Sam Bankman-Fried Sentenced to 25 Years in Prison for FTX Fraud

A federal judge on Thursday sentenced disgraced crypto CEO Sam Bankman-Fried to 25 years in prison.

Bankman-Fried — the once high-flying “crypto king” who hobnobbed with the rich and powerful — was convicted in November of stealing billions from customers of the FTX cryptocurrency exchange and defrauding investors and lenders in his investment firm, Alameda Research.

Now 32, the one-time billionaire and big political donor returned to court to on Thursday to learn his fate.

Bankman-Fried, standing with his hands clasped, told the judge before sentencing Thursday that he was haunted every day by what he had thrown away. “I was responsible for FTX, and its collapse is on me,” he said during a 20-minute statement, The Wall Street Journal reported. A lot of people were let down, he said, adding, “I’m sorry about that.”

Prior to the hearing, prosecutors pointed to SBF’s age in asking U.S. District Judge Lewis Kaplan to throw the book at Bankman-Fried by giving him a sentence of 40-to-50 years in prison.

“There is a significant likelihood that if the defendant is released back into society at a young enough age he will have the opportunity to engage in another fraud,” prosecutors said in a court filing.

U.S. Attorney Damian Williams accused SBF of masterminding “one of the biggest financial frauds in American history,” CNBC reported.

The seven criminal counts Bankman-Fried was convicted of carry a maximum sentence of 110 years.

SBF’s sentence puts him behind master swindler Bernie Madoff in the annals of white collar fraud sentences. Madoff died in prison in 2021 while serving a 150-year sentence.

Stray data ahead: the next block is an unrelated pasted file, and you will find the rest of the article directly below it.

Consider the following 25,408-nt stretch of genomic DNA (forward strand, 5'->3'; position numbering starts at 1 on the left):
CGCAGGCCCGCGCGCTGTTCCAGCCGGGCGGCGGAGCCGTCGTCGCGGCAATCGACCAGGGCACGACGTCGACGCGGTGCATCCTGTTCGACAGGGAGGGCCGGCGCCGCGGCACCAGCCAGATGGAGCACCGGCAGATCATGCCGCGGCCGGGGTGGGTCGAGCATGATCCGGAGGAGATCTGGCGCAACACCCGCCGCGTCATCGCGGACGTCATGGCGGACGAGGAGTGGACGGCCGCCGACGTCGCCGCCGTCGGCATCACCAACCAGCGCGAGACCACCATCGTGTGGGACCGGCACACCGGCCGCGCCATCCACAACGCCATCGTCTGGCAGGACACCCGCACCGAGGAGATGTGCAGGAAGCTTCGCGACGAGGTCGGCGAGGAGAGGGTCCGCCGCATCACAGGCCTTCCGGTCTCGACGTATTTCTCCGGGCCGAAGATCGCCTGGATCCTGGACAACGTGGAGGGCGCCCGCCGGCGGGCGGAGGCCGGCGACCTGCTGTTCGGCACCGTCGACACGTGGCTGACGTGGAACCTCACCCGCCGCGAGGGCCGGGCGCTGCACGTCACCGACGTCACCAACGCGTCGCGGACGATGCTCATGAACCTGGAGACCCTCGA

But it places him with other financial scoundrels, like former WorldCom CEO Bernard Ebbers and former Tyco International CEO Dennis Koslowski, who were both also hit with 25-year sentences after their convictions, The Journal noted.

Bankman-Fried’s lawyers sought a sentence of between five and a half and six and a half years, also pointing to his youth. They argued that he is young enough to offer something positive to society on the other side of his time behind bars, pointing to his autism, his deep remorse and his charitable works as reasons for a lenient sentence, The Journal reported.

They also argued that customers, lenders and investors would get back the money they lost, a claim that many who lost out since FTX imploded say has not yet happened.

Marc Mukasey, his lawyer, told the judge that Bankman-Fried wasn’t a “ruthless financial serial killer” who sought to hurt people.

“Sam Bankman-Fried does not make decisions with malice in his heart,” Mukasey said in court, according to the Journal. “He makes decisions with math in his head.”

Bankman-Fried has said he plans to appeal his his conviction.

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